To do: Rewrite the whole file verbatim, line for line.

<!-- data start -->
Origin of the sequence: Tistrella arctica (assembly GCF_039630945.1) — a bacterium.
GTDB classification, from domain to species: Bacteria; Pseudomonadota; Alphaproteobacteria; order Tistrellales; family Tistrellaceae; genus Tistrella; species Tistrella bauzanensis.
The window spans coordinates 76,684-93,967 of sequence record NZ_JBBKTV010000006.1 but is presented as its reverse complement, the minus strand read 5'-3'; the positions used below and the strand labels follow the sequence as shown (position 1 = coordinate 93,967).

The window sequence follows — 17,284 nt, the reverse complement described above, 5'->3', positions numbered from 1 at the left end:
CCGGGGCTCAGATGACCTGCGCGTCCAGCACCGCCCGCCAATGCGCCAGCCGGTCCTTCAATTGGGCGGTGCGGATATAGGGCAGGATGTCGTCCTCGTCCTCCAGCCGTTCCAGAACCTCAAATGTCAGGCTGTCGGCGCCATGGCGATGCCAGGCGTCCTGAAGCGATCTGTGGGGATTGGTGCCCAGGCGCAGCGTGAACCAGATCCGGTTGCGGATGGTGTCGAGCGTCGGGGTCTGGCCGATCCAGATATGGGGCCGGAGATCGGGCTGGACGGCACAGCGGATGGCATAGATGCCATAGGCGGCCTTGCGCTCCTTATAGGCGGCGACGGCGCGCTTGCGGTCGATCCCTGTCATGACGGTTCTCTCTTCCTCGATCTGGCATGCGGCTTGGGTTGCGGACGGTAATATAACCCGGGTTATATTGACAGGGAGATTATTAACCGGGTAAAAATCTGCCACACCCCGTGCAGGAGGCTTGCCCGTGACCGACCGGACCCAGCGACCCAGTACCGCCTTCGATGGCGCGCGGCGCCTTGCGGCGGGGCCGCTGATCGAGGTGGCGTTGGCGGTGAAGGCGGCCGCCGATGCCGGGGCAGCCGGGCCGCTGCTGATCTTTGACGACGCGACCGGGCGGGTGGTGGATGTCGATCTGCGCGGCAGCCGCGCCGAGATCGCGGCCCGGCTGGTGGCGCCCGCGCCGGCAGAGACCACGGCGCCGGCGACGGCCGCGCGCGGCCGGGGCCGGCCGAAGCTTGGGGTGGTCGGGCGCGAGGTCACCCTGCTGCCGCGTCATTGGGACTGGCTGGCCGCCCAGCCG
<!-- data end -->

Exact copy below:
Origin of the sequence: Tistrella arctica (assembly GCF_039630945.1) — a bacterium.
GTDB classification, from domain to species: Bacteria; Pseudomonadota; Alphaproteobacteria; order Tistrellales; family Tistrellaceae; genus Tistrella; species Tistrella bauzanensis.
The window spans coordinates 76,684-93,967 of sequence record NZ_JBBKTV010000006.1 but is presented as its reverse complement, the minus strand read 5'-3'; the positions used below and the strand labels follow the sequence as shown (position 1 = coordinate 93,967).

The window sequence follows — 17,284 nt, the reverse complement described above, 5'->3', positions numbered from 1 at the left end:
CCGGGGCTCAGATGACCTGCGCGTCCAGCACCGCCCGCCAATGCGCCAGCCGGTCCTTCAATTGGGCGGTGCGGATATAGGGCAGGATGTCGTCCTCGTCCTCCAGCCGTTCCAGAACCTCAAATGTCAGGCTGTCGGCGCCATGGCGATGCCAGGCGTCCTGAAGCGATCTGTGGGGATTGGTGCCCAGGCGCAGCGTGAACCAGATCCGGTTGCGGATGGTGTCGAGCGTCGGGGTCTGGCCGATCCAGATATGGGGCCGGAGATCGGGCTGGACGGCACAGCGGATGGCATAGATGCCATAGGCGGCCTTGCGCTCCTTATAGGCGGCGACGGCGCGCTTGCGGTCGATCCCTGTCATGACGGTTCTCTCTTCCTCGATCTGGCATGCGGCTTGGGTTGCGGACGGTAATATAACCCGGGTTATATTGACAGGGAGATTATTAACCGGGTAAAAATCTGCCACACCCCGTGCAGGAGGCTTGCCCGTGACCGACCGGACCCAGCGACCCAGTACCGCCTTCGATGGCGCGCGGCGCCTTGCGGCGGGGCCGCTGATCGAGGTGGCGTTGGCGGTGAAGGCGGCCGCCGATGCCGGGGCAGCCGGGCCGCTGCTGATCTTTGACGACGCGACCGGGCGGGTGGTGGATGTCGATCTGCGCGGCAGCCGCGCCGAGATCGCGGCCCGGCTGGTGGCGCCCGCGCCGGCAGAGACCACGGCGCCGGCGACGGCCGCGCGCGGCCGGGGCCGGCCGAAGCTTGGGGTGGTCGGGCGCGAGGTCACCCTGCTGCCGCGTCATTGGGACTGGCTGGCCGCCCAGCCG